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25.8.12

Feminism and Fashion Blogging


This post will be a little different in comparison to my usual ones; however for a while I've been longing to do this post in order to address something which I've observed strewn all over various crevices of the internet. As you may have deduced judging from the title, the subject matter of this post will be based around the feminism versus fashion blogging debate, which has circulated around the internet for quite a substantial amount of time.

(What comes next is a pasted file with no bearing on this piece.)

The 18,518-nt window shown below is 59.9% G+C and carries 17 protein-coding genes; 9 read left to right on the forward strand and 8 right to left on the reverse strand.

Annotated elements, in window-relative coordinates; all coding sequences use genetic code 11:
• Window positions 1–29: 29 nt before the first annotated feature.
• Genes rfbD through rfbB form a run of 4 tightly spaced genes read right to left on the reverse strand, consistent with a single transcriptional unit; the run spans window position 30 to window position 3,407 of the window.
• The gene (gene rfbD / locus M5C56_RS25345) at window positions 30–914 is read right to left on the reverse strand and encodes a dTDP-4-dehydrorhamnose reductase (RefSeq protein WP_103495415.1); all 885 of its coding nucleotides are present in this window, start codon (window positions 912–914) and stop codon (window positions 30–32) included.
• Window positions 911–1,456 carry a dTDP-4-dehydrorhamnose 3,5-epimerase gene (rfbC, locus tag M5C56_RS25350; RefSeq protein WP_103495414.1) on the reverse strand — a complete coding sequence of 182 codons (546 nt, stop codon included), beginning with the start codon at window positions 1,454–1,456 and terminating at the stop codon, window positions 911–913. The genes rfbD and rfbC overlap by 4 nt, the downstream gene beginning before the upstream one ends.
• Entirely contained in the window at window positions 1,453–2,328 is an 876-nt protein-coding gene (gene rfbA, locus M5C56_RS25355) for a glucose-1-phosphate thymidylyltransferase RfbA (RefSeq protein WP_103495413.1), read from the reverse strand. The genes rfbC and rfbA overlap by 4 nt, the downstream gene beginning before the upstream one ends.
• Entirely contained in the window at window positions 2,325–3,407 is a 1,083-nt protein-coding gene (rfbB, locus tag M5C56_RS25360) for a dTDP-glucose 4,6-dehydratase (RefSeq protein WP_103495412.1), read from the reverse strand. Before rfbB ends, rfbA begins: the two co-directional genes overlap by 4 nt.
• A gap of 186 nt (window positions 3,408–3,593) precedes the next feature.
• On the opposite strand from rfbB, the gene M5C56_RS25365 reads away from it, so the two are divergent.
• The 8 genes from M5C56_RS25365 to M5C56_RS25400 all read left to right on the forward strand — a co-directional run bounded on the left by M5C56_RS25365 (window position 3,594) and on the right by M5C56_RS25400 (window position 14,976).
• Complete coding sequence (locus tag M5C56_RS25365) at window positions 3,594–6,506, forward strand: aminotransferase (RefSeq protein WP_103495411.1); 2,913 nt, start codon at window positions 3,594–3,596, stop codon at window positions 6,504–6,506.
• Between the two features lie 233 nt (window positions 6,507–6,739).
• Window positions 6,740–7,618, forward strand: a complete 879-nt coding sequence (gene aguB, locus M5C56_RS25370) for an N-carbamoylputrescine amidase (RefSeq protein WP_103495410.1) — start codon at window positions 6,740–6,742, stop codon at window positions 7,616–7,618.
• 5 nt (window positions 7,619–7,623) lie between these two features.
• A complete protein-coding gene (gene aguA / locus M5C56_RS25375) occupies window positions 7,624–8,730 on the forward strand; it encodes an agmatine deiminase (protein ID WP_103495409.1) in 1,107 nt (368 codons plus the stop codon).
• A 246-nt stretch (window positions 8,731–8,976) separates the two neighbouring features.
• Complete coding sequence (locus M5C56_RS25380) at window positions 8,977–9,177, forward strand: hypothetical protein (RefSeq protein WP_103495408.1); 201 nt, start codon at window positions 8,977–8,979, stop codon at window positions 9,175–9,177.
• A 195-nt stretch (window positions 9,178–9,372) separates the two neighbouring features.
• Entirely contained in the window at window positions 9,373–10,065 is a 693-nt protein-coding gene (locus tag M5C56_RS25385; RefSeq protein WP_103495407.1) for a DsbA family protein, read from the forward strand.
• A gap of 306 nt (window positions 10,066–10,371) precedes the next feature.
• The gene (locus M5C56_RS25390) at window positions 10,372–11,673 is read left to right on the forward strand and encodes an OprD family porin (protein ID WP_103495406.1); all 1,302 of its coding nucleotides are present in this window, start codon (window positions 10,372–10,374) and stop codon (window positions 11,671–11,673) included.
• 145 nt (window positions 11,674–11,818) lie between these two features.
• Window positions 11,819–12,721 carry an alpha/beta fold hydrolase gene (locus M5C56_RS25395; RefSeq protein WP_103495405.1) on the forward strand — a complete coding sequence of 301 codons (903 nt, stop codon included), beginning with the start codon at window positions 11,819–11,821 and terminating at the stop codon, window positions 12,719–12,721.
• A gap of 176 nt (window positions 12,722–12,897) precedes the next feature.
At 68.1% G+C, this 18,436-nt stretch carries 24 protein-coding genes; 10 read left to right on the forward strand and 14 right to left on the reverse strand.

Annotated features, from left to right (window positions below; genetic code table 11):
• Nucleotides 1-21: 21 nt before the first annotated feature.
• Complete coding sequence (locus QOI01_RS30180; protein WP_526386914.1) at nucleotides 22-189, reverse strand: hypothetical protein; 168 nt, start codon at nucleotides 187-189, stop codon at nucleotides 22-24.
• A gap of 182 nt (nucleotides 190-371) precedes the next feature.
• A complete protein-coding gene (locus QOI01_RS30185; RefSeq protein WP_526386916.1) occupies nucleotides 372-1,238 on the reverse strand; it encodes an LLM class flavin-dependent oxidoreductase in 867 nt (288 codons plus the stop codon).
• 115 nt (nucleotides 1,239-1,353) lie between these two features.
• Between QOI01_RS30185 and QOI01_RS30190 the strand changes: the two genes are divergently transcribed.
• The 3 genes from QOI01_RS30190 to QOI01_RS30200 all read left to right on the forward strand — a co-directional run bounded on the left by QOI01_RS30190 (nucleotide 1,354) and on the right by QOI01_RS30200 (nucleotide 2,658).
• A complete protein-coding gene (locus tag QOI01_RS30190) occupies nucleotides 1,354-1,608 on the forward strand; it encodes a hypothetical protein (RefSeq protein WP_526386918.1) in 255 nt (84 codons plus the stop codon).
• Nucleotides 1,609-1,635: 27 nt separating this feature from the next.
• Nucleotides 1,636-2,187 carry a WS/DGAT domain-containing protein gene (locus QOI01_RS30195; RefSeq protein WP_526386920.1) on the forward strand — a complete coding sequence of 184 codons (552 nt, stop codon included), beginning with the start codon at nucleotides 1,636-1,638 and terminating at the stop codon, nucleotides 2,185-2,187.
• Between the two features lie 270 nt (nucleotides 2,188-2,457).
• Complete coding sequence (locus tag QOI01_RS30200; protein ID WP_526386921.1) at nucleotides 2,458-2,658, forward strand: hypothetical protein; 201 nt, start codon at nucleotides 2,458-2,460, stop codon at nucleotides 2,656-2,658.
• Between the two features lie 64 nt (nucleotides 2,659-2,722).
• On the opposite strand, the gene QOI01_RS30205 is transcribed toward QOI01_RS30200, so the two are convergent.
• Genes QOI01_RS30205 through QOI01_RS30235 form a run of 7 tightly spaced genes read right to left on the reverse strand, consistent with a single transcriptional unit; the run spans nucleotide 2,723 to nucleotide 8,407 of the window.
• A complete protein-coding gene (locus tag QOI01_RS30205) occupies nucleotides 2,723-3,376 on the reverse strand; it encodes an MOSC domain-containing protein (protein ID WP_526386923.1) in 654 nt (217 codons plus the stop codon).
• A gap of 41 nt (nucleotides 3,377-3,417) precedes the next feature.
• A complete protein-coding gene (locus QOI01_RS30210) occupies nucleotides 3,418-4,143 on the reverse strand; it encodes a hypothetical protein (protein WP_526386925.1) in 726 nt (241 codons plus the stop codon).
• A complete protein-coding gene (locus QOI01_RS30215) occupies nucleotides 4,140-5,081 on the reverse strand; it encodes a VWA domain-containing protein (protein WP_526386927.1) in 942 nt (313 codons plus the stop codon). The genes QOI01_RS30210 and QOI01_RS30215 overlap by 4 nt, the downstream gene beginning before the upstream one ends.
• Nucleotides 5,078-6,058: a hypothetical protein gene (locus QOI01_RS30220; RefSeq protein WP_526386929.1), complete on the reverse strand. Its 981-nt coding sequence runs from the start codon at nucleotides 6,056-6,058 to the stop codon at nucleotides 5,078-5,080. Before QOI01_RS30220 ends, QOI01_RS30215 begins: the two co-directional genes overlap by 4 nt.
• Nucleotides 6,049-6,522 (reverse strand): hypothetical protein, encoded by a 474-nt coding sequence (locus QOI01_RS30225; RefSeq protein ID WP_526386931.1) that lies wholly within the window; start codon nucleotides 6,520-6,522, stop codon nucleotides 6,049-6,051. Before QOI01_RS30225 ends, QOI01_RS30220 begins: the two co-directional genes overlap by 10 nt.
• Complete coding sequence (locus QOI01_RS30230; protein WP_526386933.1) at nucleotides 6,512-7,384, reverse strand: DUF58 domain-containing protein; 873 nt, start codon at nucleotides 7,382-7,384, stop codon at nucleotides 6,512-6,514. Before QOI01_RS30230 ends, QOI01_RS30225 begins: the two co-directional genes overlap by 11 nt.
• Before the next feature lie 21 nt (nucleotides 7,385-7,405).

First thing's first, I'm a feminist. As Caitlin Moran correctly said in How To Be A Woman: "a) do you have a vagina? And b) do you want to be in charge of it? If you said yes to both, then congratulations! You're a feminist." Secondly, I strive not to conform to the modern day pressures in which to attain the standards of what is deemed 'perfect' in today's misogynistic society. I dress solely for myself, not in some sort of attempt to please or satisfy the patriarchy, which is commonly a substantial misconception of the fashion industry. Without sounding too cliche, I view dressing as a method of self-expression and experimentation. For me, an outfit has the ability to transform my mood and persona, as well as boost my confidence, depending on what it may be. I frequently find myself to be rather baffled when people say things along the lines of, "I want to be judged on who I am, not the clothes I wear." It's very similar to saying "I want to be judged on who I am, not on the words that come out of my mouth." My point is, fashion is a form of expression. A language of sorts. Perhaps even an art form. However, it's also amongst the minority of forms of expression, languages and art forms in which women have more freedom than men. Women are gradually gaining the power in which to cut loose and liberate themselves from the shackles of the patriarchy. We don't have to succumb to the demands of men and how they'd like for us to dress- women shouldn't be judged by the opposite sex purely based upon their attire.